How To Be Happy

 Pastor Dale E. Austin                                                                           Matthew 5:1-12

Today we begin a brief series on what we’ve come to know as Jesus’ “Sermon on the Mount” or Words To Live By.   It covers three chapters in Matthew’s gospel, so given the usual attention span of most adults, it’s unlikely that Jesus preached it all in one setting.  Rather, this is probably a compilation of several messages which have been gathered together into one location.  When and where the words were spoken, however, are relatively insignificant.  What’s important for us is who spoke the words and what they tell us.   

 The opening is known to almost all of us as the Beatitudes, the blessings.  Jesus spoke these words to offer hope, if not comfort, to people who often felt oppressed and imposed upon by the Roman regime.  What comfort Jesus offers is in the form of future hope.  If you mourn, you will be comforted.  If you are persecuted, you will find rest. 

 Matthew tends to approach these blessings from a spiritual point of view.  He speaks of the poor in spirit, and those who hunger and thirst after righteousness.  From Matthews perspective, everything Jesus says relates to our relationship with God and the strength of our faith during times of difficulty.

 Another emphasis in Matthew’s version is that Jesus doesn’t see these words as relating only to individuals.  Our personal relationship with God is important.  But it’s not just a question of how we respond to life on a personal level; our relationship with God within the context of our community is just as important. 

 Matthew recognizes this.  Although in the English translation it is difficult when Jesus says “Blessed are you. . . “ to distinguish whether he is speaking of “you” as a specific individual or “you” as a whole group of people, we gather from the context that Matthew sees Jesus as addressing the gathered body as a whole.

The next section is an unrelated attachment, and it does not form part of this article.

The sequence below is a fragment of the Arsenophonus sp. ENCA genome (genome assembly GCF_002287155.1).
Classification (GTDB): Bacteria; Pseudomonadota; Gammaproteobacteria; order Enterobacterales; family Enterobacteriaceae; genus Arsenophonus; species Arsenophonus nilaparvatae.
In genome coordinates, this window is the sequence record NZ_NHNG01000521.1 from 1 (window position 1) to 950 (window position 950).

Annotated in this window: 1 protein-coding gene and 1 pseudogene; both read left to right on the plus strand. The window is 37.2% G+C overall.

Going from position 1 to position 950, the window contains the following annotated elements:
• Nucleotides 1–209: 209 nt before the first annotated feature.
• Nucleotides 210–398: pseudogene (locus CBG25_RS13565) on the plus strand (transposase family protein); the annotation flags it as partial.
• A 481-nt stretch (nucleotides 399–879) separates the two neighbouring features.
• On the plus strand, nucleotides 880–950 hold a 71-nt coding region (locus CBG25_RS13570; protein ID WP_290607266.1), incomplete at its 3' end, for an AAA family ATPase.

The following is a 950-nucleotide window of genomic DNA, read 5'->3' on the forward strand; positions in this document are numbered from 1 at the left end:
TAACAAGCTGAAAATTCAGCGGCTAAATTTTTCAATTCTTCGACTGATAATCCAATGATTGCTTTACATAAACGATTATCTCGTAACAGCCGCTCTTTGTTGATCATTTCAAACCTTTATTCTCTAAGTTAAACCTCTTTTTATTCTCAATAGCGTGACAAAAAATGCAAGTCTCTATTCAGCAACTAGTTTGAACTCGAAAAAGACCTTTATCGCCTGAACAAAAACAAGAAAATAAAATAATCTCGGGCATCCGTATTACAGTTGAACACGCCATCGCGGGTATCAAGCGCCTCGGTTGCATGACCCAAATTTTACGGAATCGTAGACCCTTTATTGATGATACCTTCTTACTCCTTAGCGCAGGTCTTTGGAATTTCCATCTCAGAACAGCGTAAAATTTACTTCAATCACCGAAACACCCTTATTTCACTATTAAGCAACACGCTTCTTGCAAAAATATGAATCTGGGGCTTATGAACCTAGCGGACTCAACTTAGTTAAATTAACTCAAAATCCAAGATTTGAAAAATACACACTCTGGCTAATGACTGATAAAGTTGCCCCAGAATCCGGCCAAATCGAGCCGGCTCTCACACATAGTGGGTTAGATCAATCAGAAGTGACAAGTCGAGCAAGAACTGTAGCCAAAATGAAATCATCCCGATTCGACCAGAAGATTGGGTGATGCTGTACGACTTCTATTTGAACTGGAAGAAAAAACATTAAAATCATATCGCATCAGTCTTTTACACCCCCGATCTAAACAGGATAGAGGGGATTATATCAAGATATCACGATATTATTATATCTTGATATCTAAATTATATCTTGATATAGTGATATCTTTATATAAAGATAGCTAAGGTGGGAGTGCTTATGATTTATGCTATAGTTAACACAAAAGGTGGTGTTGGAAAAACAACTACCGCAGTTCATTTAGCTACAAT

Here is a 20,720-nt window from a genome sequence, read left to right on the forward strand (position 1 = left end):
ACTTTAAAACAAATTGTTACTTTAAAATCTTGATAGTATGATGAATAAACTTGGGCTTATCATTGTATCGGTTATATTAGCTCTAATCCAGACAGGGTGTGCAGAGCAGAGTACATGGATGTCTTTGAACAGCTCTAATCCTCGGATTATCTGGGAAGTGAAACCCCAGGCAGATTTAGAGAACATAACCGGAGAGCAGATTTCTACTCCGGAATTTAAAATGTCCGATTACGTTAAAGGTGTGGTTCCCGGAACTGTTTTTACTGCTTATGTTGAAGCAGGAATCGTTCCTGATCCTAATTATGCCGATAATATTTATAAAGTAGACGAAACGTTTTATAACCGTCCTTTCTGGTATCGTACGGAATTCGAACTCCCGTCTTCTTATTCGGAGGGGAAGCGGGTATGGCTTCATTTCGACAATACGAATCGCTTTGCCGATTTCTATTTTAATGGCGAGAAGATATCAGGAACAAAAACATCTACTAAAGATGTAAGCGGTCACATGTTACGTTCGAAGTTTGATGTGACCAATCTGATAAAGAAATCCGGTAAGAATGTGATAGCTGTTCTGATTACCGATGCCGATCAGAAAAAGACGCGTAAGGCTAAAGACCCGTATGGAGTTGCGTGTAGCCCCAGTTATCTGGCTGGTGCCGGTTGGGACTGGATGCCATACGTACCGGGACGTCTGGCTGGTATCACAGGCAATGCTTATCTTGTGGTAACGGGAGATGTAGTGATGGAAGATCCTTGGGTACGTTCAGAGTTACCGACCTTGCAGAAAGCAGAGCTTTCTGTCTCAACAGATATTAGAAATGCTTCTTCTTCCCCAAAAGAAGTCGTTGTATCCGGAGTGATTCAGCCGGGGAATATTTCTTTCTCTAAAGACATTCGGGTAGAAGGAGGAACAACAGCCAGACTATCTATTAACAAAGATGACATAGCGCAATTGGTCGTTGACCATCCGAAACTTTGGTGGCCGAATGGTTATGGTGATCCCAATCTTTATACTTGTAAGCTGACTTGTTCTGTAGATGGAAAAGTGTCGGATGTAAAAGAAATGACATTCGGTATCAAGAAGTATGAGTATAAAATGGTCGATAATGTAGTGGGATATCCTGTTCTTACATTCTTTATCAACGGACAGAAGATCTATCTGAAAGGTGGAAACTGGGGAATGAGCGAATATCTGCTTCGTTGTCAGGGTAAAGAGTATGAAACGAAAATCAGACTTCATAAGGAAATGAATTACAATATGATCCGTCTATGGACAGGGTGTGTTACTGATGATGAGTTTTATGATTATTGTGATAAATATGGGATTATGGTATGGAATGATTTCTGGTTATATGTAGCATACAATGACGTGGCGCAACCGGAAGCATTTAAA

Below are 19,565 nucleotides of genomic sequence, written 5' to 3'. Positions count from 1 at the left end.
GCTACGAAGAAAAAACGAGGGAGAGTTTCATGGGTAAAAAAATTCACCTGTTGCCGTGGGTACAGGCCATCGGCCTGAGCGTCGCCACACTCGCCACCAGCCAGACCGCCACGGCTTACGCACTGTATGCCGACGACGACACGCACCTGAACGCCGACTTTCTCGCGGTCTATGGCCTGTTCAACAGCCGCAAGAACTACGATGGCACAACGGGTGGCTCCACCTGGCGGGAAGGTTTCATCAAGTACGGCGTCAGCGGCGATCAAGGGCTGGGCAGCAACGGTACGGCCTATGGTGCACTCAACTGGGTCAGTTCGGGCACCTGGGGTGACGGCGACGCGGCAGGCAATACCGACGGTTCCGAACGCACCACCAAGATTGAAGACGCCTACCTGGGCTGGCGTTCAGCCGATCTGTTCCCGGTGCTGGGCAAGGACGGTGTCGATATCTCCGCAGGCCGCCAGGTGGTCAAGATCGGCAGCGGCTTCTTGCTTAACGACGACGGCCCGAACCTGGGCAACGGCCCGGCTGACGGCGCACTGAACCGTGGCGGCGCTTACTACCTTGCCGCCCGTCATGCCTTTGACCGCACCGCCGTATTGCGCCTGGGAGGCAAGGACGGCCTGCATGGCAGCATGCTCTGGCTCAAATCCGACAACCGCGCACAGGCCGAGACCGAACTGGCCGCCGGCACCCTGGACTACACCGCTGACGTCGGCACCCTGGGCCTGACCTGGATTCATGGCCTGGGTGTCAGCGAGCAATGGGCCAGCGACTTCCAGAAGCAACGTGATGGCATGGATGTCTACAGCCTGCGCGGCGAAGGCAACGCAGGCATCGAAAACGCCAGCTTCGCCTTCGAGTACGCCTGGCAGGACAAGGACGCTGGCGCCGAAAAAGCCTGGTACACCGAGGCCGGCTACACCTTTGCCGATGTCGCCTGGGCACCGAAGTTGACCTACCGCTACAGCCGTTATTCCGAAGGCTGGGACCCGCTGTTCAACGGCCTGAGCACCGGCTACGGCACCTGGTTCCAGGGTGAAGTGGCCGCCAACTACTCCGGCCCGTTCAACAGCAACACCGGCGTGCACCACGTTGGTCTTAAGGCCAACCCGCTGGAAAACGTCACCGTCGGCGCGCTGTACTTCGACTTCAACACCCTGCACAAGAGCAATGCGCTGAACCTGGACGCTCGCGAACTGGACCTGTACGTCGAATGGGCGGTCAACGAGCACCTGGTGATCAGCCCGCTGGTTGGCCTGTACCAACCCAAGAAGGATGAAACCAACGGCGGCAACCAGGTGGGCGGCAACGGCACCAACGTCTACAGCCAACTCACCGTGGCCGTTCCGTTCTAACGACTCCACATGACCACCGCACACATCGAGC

As Jesus relates his “blessings”, it becomes apparent that true piety and faithfulness to God is no guarantee of popularity, wealth, health or even safety, contrary to the popular line we sometimes hear today. It’s wishful thinking. 

 We know that people will still get sick, people will still mourn.  They will still experience loneliness, and they may even live in poverty, regardless of their level of devotion.  But. . .such devotion will be characterized by total and absolute confidence in God. 

 Sure, things might be a mess right now, but a time is coming when all will be well.  Because God has promised it. 

 This is more than individual conviction; it is shared by the faithful collectively.  The use of the plural “you” addresses community life, not just the individual.  How we relate to each other, how we support or encourage our friends and neighbors, how we respond to each other’s trials is a significant aspect of being “blessed”.

 Depending upon the particular translation, the Beatitudes might say “blessed” or “happy”.  It works either way.  The bottom line is that Jesus is telling us that the road to happiness is found not only in faithfulness to God, but also in faithfulness to our neighbors.  It’s not enough to have a good relationship with God if we’re going to be rude and condescending to our neighbors.  If we even acknowledge them at all. 

 Jesus encountered this with the Pharisees.  The Pharisees had a good relationship with God. . . .as far as they knew!  They did all of the right things, offered all of the appropriate prayers, observed the proper fasts and feasts, read their scriptures daily, and so on.  But they did not treat non-Pharisees, their neighbors, well.  So Jesus tried again and again to warn them that they were not really as righteous in God’s eyes as they liked to believe they were. 

 And that is the point Jesus wants us to hear again and again in his teachings.  Yes, we have a duty to God to be faithful and walk in God’s ways.  But if we really want to be happy in this life, we can’t stop there.  We also have a duty toward our neighbors, to care for them and to treat them as God would treat them.  True happiness, the kind which God intends for everyone, is found as we apply our faith to the way in which we respond to the neighbors around us: to their needs, their hopes, and simply their presence.  Ultimately, true happiness grows as we serve God and our neighbors. 

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